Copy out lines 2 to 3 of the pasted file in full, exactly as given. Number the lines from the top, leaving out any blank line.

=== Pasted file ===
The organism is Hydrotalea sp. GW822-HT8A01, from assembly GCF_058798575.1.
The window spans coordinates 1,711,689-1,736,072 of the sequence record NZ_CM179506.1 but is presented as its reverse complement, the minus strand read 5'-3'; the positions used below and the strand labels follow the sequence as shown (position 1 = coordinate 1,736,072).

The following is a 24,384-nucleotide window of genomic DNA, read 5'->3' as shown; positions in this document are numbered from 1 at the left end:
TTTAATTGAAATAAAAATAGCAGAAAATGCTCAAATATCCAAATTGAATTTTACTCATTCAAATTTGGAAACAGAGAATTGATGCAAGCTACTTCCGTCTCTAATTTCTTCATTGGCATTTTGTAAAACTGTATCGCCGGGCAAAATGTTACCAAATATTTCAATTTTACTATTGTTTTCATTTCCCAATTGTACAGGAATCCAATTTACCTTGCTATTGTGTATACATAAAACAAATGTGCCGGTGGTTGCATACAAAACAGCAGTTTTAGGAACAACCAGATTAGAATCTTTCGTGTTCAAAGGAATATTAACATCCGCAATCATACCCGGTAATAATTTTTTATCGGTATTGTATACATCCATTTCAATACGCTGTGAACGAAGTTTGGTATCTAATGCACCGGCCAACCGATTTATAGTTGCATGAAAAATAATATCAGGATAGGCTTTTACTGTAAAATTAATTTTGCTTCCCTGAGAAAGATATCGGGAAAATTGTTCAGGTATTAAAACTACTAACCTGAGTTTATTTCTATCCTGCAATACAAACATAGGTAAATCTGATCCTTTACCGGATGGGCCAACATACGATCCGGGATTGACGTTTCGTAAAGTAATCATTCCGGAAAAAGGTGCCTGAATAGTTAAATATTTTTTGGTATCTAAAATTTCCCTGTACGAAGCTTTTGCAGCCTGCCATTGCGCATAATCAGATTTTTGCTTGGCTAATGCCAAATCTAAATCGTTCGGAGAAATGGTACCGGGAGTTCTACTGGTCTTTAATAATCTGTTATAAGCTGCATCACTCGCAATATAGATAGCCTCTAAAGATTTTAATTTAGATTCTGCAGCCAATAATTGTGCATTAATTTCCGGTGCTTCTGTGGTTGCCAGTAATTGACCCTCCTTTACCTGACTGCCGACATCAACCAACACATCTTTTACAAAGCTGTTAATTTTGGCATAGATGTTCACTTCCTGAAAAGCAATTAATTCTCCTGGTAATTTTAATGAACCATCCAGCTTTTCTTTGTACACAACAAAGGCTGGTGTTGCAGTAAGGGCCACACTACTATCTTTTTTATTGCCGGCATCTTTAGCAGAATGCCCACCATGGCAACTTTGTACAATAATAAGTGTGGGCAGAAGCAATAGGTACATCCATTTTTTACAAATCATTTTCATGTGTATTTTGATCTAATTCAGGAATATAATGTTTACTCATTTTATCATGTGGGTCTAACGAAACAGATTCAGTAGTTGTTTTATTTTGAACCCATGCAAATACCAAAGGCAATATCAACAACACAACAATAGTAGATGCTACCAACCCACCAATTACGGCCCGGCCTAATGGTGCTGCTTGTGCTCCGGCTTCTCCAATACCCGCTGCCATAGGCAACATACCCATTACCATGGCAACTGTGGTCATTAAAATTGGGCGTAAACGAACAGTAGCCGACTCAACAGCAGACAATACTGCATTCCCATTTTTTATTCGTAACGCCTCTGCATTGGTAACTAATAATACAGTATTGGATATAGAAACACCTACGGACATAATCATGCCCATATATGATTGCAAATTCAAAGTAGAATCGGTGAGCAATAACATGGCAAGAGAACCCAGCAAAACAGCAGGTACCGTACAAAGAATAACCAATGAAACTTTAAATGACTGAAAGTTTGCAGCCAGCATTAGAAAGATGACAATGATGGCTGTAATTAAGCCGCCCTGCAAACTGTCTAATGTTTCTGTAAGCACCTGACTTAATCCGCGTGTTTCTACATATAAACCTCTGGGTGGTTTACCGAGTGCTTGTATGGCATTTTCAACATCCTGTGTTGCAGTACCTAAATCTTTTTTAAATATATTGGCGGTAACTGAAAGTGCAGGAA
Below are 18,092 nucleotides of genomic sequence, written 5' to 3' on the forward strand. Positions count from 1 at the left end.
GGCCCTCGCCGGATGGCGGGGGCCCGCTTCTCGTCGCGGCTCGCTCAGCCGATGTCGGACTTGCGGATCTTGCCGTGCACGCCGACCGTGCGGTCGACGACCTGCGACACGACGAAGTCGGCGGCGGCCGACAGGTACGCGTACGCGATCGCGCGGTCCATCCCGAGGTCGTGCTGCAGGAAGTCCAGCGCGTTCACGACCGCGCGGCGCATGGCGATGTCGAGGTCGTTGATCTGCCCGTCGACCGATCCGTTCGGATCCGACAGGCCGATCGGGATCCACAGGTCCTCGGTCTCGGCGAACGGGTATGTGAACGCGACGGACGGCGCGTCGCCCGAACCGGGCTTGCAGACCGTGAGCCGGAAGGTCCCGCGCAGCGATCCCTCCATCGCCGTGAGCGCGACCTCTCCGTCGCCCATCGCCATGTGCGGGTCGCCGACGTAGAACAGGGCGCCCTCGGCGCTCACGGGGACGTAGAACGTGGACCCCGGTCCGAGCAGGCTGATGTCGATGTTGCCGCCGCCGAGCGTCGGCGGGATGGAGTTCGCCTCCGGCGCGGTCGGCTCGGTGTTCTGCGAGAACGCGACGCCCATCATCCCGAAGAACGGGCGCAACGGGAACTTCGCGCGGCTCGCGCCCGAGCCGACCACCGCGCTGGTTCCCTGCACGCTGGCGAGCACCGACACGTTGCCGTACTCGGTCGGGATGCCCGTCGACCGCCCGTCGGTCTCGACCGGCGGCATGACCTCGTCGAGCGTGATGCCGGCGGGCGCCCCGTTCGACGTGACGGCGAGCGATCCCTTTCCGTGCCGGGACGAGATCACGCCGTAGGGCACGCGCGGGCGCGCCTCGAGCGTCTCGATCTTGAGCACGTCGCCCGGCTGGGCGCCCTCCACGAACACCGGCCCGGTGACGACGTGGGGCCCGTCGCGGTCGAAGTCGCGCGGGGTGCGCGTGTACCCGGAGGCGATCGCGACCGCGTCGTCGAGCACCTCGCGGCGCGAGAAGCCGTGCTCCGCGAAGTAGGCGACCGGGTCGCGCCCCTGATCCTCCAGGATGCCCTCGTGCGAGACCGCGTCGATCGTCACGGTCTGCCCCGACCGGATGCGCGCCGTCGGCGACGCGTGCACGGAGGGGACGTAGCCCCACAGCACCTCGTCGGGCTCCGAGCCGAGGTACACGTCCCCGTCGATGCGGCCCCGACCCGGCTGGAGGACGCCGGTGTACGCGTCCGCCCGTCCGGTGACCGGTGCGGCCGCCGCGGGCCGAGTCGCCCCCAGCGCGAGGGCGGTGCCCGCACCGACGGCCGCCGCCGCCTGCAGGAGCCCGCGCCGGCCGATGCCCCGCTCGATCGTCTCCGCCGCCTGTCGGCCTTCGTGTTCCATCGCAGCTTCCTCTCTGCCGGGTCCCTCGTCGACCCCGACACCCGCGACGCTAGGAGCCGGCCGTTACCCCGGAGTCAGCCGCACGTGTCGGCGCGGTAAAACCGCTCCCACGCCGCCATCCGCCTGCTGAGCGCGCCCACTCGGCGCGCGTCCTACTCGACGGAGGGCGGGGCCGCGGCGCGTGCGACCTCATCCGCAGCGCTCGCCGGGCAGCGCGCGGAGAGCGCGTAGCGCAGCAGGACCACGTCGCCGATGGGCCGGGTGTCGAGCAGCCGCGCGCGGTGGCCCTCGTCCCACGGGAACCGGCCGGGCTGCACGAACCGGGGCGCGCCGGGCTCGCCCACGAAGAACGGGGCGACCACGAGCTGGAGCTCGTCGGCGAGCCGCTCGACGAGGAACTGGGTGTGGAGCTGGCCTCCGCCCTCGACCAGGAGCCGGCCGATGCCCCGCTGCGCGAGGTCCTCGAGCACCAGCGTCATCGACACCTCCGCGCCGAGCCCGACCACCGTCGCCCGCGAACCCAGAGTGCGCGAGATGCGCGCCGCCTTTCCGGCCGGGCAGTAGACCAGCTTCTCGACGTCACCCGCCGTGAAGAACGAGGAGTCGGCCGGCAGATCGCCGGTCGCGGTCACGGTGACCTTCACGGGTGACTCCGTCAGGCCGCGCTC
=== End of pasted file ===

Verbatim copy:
The window spans coordinates 1,711,689-1,736,072 of the sequence record NZ_CM179506.1 but is presented as its reverse complement, the minus strand read 5'-3'; the positions used below and the strand labels follow the sequence as shown (position 1 = coordinate 1,736,072).

The following is a 24,384-nucleotide window of genomic DNA, read 5'->3' as shown; positions in this document are numbered from 1 at the left end: